older couple taking selfie in new place, with moving boxes
(Credit: Getty Images)

Older adults are still looking to make a move into senior living, but sales teams are going to have to step up their tour conversion game to prevent losing prospective residents, according to one industry expert.

For a new white paper, Bild & Co. analyzed senior living community sales conversion trends in the second quarter related to inquiries, tours, deposits and move-ins. The data showed a decline from the first quarter in several areas, with the biggest red flags in the 21-hour “speed to lead” time, combined with a drop in tours actually converting into a deposit.

This, Bild Director of Training Dana Asche said, is a problem.

The data showed that the average community was converting 24.4% of new leads to tours each month, which trended approximately 2% below first-quarter conversions. Bild did see an increased inquiry-to-tour conversion average of 7.55% in the second quarter, as well as a 3.3% increase in tour to move-in conversions, however.

But data also revealed that in the first quarter, 21.8% of tours converted to a deposit, whereas there was a significant decrease in the second quarter, with only 13% of tours converting to a deposit.

“This is telling me that communities are not doing a good job to do a good tour,” Asche said. “They are not connecting with them [prospects] really, to build that emotion. Emotion is really what drives and helps people to buy when they are saying yes to a community.”

Seeing the decrease should be a red flag for owners and operators to identify whether they have a tour process in place; they should be looking at tour conversions, tour planning and involving executive directors with those tours, in addition to sales, she said. 

To increase those numbers, Asche said it comes down to basic pieces of pre-planning related to the tour. Scheduling a tour is not good enough, she said, adding that sales teams need to create customized visits that show people things they want to see versus a “laundry-list experience” that overwhelms them. 

Asche also recommended that communities have plans in place to bring prospective residents back if they initially aren’t ready to close; schedule a tour with family members, or invite them back for a meal or an event. It’s important to plan that next step, she said.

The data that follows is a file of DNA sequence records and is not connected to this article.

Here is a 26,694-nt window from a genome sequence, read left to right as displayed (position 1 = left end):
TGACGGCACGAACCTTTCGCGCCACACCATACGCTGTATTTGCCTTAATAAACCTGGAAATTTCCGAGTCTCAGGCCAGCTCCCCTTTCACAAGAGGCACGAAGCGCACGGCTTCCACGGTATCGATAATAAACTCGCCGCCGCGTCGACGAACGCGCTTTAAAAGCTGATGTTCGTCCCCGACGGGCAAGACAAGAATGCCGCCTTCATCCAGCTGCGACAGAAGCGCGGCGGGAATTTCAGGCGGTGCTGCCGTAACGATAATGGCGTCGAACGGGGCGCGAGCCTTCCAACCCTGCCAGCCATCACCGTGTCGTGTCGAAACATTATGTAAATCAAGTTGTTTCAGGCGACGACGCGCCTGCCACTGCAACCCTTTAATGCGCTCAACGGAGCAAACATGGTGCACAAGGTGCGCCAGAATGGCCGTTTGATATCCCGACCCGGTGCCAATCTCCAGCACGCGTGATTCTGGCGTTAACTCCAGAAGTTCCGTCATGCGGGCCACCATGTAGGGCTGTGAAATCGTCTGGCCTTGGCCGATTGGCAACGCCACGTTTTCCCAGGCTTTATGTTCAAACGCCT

Speed to lead

The other red flag Asche saw from the data was the extended amount of time it is taking for sales team members to get back to a lead. That “speed to lead” time is 21 hours. 

Asche compared the scenario with shopping on Amazon. If one seller is out of stock for a particular item or can’t ship it fast enough, shoppers are going to scroll down and find another option. 

“What this is telling us is, you were interested, you wanted information, but we made you sit and wait 21 hours before someone called you back,” she said.

The solution, Asche said, is making sure a process is in place to identify the person who will respond to inquiries, whether they are phone calls or digital leads — including on nights and weekends. Owners and operators also should know each community’s average response time.  

The good news

The analysis did yield some good news. 

Overall, judging by the number of leads still coming in, people are continuing to look to make a move into senior living. 

“We’re not seeing a shift in the industry saying senior living isn’t a need and not something people are looking for. The need is still there,” Asche said, adding that it’s great news for operators and investors. “It still means they’re building and running things people need.”

The bottom line, she said, is that it’s important to have a process in place to respond to leads, reducing the speed to lead time and helping people.

“Speed to lead and helping people is a big shift in our industry,” Asche said. “We need to make it that easy for people and that quick in our response to be able to help them. Without that, we open the door that they can go elsewhere.”

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